Delving into Traditional Eating for the first time inevitably uncovers the fact that modern methods for preparing grains and legumes can be extremely damaging to health over the long term particularly if numerous servings of these foods are consumed on a daily basis as recommended by conventional dietitians and nutritionists.
Even if you take the time and care to make your own bread at home with freshly ground grain, if you do not follow the centuries-old traditions for eliminating anti-nutrients and maximizing the nutrition in the grain prior to baking, you could, in fact, be doing yourself and your family more harm than good.
In the video below which I filmed as part of a Beginner Video Series for the Weston A. Price Foundation, I show you the basics for soaking grains and legumes so that you can enjoy these wonderful foods in your home and experience health benefits from doing so rather than health depletion.
Following these guidelines makes food more digestible and more nutritious as vitamins and minerals become more bioavailable.
As a huge bonus, preparing grains properly results in more satisfaction per bite. This translates into easier portion control which makes eating less and losing weight more attainable.
For a complete transcript of this video which is translatable into any language, click here.
Soaking Grains and Legumes Video How-To
This lesson describes the very important traditional practice of soaking legumes and grains. Note that in the past few years, the use of chickpea cooking water, called aquafaba, has become popular in vegan circles.
Note that while legumes are a traditional food, using the cooking water as an egg replacement is not. In fact, it is quite dangerous to gut health as it is loaded with anti-nutrients.
So enjoy your legumes and grains, but be sure to toss the soaking and cooking water!
More Information on Soaking
These articles contain more information on soaking once you get the hang of grains:
- How to soak raw nuts
- Soaking raw seeds
- How to soak beans before cooking
- Soaked lentils
- Does white rice need soaking?
Just curious…why does it take so much water to soak the rice (12 cups seems like a lot). Thanks for all you do and share!
Sarah Pope MGA
That’s a good question … this is what the researchers found. It could possibly still be very effective with less water, but there isn’t a study I can find to support this.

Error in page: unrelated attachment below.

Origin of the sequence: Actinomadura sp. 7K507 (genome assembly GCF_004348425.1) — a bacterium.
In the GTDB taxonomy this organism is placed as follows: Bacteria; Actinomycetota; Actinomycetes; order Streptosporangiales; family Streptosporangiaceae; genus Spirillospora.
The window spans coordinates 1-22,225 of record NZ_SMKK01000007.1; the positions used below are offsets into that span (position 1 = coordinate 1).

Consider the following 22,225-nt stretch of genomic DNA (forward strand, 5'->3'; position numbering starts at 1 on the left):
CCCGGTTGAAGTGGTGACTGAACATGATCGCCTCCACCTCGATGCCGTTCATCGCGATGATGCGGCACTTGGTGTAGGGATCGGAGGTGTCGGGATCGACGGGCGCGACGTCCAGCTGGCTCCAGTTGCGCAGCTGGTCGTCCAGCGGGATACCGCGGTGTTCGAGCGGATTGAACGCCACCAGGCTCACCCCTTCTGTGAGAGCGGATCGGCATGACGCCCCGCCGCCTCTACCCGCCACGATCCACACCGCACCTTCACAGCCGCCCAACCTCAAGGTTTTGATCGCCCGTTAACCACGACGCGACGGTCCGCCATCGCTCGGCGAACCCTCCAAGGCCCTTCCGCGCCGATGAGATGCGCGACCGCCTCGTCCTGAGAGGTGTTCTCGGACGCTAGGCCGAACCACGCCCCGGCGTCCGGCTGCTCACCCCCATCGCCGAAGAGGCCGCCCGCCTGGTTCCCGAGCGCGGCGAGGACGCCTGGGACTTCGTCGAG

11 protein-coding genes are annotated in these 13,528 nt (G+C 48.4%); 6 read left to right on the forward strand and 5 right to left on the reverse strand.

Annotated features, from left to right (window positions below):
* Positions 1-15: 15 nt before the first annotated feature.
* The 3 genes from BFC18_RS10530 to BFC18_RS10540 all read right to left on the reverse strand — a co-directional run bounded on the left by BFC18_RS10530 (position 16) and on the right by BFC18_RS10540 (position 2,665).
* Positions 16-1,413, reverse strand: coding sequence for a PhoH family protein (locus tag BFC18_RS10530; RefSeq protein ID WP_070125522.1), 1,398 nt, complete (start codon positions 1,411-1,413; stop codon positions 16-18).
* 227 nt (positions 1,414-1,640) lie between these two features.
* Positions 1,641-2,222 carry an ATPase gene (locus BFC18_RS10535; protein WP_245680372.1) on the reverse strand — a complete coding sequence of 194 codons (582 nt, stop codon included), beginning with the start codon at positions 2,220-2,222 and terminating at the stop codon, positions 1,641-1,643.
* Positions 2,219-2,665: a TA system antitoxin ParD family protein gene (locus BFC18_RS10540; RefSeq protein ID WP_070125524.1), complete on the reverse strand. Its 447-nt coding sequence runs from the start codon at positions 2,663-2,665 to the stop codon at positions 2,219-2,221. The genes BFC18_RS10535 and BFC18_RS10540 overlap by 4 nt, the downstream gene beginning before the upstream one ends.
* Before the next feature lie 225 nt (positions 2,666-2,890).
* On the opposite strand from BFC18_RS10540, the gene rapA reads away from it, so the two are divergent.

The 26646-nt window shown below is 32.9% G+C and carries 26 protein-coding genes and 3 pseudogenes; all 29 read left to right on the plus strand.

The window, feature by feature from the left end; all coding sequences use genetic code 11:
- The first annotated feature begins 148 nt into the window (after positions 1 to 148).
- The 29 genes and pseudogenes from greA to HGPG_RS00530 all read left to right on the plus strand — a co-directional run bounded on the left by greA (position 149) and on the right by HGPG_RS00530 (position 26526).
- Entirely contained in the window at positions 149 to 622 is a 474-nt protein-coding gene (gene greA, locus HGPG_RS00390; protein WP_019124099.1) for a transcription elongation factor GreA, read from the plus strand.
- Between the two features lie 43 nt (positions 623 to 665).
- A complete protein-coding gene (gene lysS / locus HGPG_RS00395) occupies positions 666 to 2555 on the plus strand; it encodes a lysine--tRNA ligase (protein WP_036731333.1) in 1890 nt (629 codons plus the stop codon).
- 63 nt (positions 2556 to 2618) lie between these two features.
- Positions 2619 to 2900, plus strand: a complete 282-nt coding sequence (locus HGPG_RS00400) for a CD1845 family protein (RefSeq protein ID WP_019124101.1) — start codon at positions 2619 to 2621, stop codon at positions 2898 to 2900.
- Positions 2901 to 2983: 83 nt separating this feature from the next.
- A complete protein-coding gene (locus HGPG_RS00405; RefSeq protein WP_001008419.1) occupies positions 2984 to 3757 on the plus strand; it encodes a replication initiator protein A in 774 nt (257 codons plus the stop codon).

I’m glad I found this site. I’m gradually leaning towards adding breads and legumes to my diet after eating very, very low carbs for many years. Eating mostly meat/fat is one way but I find it harder and harder. So the result is that I must learn to eat like my great-grandmother would have – soaking, fermenting and proper preparation of the good foods we have been blessed with. Thanks for all the information
thank you for your good job. I have a question. If I understood well, it’s the acidic component (whey, lemon juice, vinegar etc…) in the water where we soak the legumes/grains that “catches” the phytic acid. So when the soaking ends, should we still boil those grains/legumes in the same liquid where we soaked them, instead of throwing the liquid away and using new water? Don’t we end up eating the phytic acid anyway, if we cook the grains/legumes in that same liquid used for soaking?
The phytic acid is deactivated by the soaking.
Exactly! I have auto immune disorders RA PsA, ect, mostly joint pain and inflammation. Once I quit eating sugar, all of it! Started soaking rice, lentils, and such I have had so much less pain, and my stomach doesn’t blow up like a balloon anymore! I don’t eat white rice, or any that’s not soaked, plus I add a lot of turmeric to everything! I don’t have a problem with sunflower seeds, they have never bothered me! Thanks for the information!
I am confused about a couple of things and hoping for your point on view!
First off: I often have a hard time remembering to soak my rice in advance. I do prefer to cook the rice fresh rather than cooking and freezing it in portions. With that said, I am wondering if you have ever tried freezing the soaked rice in portions to grab and cook fresh on short notice. I haven’t been able to find any resources for this online so I am starting to think I am the only crazy person to have ever thought this up lol.
Second: I buy sprouted spelt flour to use in baking to avoid the soaking process. Do you feel that this is equivalent or inferior to soaking my own flour? A lot of options for sprouted rice and other grains are seeming to be increasing in popularity as well. What are your thoughts on these kinds of products?
Third: I LOVE overnight oats soaked in the refrigerator with a bit of yogurt, chia seeds and other flavorings. There is no cooking required with this method which is also a bonus. But there is no acid so the end result is not soured, just soaked. This is such a quick easy breakfast and I am not a fan of the soured/ warmed oats made on the stove so I hate to give it up. Do you have any suggestions on how I can keep enjoying this awesome, fast breakfast?!
Sorry to bombard you. These questions have been burning away for way too long! Thank you in advance 🙂
Dear Sarah, i’m so confused what to soak in acid and what in baking soda…
Can you plz. put a list of what to soak in what.?
I thought you said garbanzo soak in baking soda and that what i have been doing….
it is a no kidney bean like you said…